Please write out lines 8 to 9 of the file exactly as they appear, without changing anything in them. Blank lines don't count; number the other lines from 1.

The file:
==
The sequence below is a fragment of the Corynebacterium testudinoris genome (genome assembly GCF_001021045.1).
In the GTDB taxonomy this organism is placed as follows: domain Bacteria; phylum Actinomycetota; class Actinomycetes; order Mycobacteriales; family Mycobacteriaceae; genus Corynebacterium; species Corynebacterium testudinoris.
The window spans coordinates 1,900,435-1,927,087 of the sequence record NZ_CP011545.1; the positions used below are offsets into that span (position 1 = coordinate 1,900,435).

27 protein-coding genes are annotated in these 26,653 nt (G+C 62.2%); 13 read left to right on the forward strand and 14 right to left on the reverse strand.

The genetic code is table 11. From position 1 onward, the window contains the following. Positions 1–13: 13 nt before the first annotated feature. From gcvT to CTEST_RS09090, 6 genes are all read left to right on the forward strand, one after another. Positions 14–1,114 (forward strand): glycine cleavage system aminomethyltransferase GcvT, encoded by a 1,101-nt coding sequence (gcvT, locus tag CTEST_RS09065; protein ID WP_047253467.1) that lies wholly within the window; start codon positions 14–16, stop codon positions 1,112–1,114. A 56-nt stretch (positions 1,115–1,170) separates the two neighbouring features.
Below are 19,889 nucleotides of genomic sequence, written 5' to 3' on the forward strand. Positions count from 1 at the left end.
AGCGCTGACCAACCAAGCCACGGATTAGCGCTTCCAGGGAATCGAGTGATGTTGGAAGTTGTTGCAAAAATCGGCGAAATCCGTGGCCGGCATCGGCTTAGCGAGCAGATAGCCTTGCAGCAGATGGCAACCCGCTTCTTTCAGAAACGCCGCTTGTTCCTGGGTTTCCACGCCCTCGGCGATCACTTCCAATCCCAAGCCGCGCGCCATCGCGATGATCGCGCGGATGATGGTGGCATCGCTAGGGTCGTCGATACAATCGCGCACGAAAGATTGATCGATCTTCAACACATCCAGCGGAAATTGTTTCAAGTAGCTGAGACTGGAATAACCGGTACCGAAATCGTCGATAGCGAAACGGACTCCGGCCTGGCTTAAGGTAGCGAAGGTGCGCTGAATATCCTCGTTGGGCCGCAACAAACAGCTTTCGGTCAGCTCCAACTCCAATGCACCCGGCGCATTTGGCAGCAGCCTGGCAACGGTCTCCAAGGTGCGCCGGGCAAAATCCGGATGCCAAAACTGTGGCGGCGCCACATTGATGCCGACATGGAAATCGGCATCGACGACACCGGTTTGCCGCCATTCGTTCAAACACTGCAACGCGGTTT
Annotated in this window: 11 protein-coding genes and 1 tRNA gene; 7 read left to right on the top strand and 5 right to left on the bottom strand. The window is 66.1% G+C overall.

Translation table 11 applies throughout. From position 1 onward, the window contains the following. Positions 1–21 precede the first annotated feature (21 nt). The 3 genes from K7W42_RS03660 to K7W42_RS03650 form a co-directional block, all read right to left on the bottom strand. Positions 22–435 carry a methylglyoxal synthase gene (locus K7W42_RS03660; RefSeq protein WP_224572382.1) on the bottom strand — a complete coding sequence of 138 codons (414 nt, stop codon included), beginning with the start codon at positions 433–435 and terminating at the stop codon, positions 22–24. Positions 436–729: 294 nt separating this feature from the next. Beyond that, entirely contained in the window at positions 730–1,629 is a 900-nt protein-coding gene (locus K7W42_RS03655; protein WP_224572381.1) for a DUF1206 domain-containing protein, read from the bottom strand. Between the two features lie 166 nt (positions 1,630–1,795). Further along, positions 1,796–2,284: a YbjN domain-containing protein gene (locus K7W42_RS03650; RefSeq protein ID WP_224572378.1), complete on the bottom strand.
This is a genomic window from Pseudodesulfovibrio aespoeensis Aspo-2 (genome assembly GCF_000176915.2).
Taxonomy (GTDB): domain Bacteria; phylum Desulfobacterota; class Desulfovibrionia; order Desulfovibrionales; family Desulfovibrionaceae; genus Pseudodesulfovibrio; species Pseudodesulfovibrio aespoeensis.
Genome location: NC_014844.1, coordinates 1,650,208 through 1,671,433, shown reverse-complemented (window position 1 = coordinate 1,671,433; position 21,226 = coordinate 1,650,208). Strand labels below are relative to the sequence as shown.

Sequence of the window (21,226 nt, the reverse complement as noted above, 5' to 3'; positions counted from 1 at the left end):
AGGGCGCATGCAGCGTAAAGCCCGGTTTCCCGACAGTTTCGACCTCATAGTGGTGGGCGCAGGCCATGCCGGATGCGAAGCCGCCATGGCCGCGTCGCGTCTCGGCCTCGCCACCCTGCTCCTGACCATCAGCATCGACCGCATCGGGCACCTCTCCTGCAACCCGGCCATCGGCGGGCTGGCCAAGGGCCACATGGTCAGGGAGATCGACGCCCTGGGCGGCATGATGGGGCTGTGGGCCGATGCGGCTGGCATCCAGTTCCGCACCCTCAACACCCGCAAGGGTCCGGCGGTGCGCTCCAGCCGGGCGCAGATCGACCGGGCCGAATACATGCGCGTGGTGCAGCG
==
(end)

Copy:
Annotated in this window: 11 protein-coding genes and 1 tRNA gene; 7 read left to right on the top strand and 5 right to left on the bottom strand. The window is 66.1% G+C overall.

Translation table 11 applies throughout. From position 1 onward, the window contains the following. Positions 1–21 precede the first annotated feature (21 nt). The 3 genes from K7W42_RS03660 to K7W42_RS03650 form a co-directional block, all read right to left on the bottom strand. Positions 22–435 carry a methylglyoxal synthase gene (locus K7W42_RS03660; RefSeq protein WP_224572382.1) on the bottom strand — a complete coding sequence of 138 codons (414 nt, stop codon included), beginning with the start codon at positions 433–435 and terminating at the stop codon, positions 22–24. Positions 436–729: 294 nt separating this feature from the next. Beyond that, entirely contained in the window at positions 730–1,629 is a 900-nt protein-coding gene (locus K7W42_RS03655; protein WP_224572381.1) for a DUF1206 domain-containing protein, read from the bottom strand. Between the two features lie 166 nt (positions 1,630–1,795). Further along, positions 1,796–2,284: a YbjN domain-containing protein gene (locus K7W42_RS03650; RefSeq protein ID WP_224572378.1), complete on the bottom strand.